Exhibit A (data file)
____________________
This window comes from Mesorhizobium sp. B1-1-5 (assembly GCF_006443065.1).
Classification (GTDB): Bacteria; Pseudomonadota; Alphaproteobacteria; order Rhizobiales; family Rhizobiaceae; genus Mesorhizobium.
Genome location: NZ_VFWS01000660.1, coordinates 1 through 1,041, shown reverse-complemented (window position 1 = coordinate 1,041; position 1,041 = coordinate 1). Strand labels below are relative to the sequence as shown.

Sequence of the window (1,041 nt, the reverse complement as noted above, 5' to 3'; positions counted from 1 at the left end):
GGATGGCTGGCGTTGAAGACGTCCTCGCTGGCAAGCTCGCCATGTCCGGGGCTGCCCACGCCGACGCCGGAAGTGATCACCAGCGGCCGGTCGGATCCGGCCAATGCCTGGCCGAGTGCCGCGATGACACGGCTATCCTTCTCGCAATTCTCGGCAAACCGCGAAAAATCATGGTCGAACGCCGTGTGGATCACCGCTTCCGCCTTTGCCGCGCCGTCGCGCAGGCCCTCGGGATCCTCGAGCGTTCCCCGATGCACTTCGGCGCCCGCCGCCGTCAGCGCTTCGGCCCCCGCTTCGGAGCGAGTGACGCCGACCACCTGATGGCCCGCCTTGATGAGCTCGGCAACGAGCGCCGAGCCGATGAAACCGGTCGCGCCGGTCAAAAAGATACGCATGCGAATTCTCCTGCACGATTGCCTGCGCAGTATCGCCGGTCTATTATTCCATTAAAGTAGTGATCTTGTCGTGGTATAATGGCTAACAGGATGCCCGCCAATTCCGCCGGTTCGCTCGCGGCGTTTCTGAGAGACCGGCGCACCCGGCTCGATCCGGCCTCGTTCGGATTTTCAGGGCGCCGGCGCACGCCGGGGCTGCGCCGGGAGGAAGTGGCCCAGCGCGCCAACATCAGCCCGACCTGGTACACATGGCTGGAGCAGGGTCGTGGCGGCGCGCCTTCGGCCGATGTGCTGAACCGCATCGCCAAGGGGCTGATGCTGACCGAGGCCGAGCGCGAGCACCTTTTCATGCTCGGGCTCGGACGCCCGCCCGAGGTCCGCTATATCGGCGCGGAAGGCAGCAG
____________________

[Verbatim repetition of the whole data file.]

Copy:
This window comes from Mesorhizobium sp. B1-1-5 (assembly GCF_006443065.1).
Classification (GTDB): Bacteria; Pseudomonadota; Alphaproteobacteria; order Rhizobiales; family Rhizobiaceae; genus Mesorhizobium.
Genome location: NZ_VFWS01000660.1, coordinates 1 through 1,041, shown reverse-complemented (window position 1 = coordinate 1,041; position 1,041 = coordinate 1). Strand labels below are relative to the sequence as shown.

Sequence of the window (1,041 nt, the reverse complement as noted above, 5' to 3'; positions counted from 1 at the left end):
GGATGGCTGGCGTTGAAGACGTCCTCGCTGGCAAGCTCGCCATGTCCGGGGCTGCCCACGCCGACGCCGGAAGTGATCACCAGCGGCCGGTCGGATCCGGCCAATGCCTGGCCGAGTGCCGCGATGACACGGCTATCCTTCTCGCAATTCTCGGCAAACCGCGAAAAATCATGGTCGAACGCCGTGTGGATCACCGCTTCCGCCTTTGCCGCGCCGTCGCGCAGGCCCTCGGGATCCTCGAGCGTTCCCCGATGCACTTCGGCGCCCGCCGCCGTCAGCGCTTCGGCCCCCGCTTCGGAGCGAGTGACGCCGACCACCTGATGGCCCGCCTTGATGAGCTCGGCAACGAGCGCCGAGCCGATGAAACCGGTCGCGCCGGTCAAAAAGATACGCATGCGAATTCTCCTGCACGATTGCCTGCGCAGTATCGCCGGTCTATTATTCCATTAAAGTAGTGATCTTGTCGTGGTATAATGGCTAACAGGATGCCCGCCAATTCCGCCGGTTCGCTCGCGGCGTTTCTGAGAGACCGGCGCACCCGGCTCGATCCGGCCTCGTTCGGATTTTCAGGGCGCCGGCGCACGCCGGGGCTGCGCCGGGAGGAAGTGGCCCAGCGCGCCAACATCAGCCCGACCTGGTACACATGGCTGGAGCAGGGTCGTGGCGGCGCGCCTTCGGCCGATGTGCTGAACCGCATCGCCAAGGGGCTGATGCTGACCGAGGCCGAGCGCGAGCACCTTTTCATGCTCGGGCTCGGACGCCCGCCCGAGGTCCGCTATATCGGCGCGGAAGGCAGCAG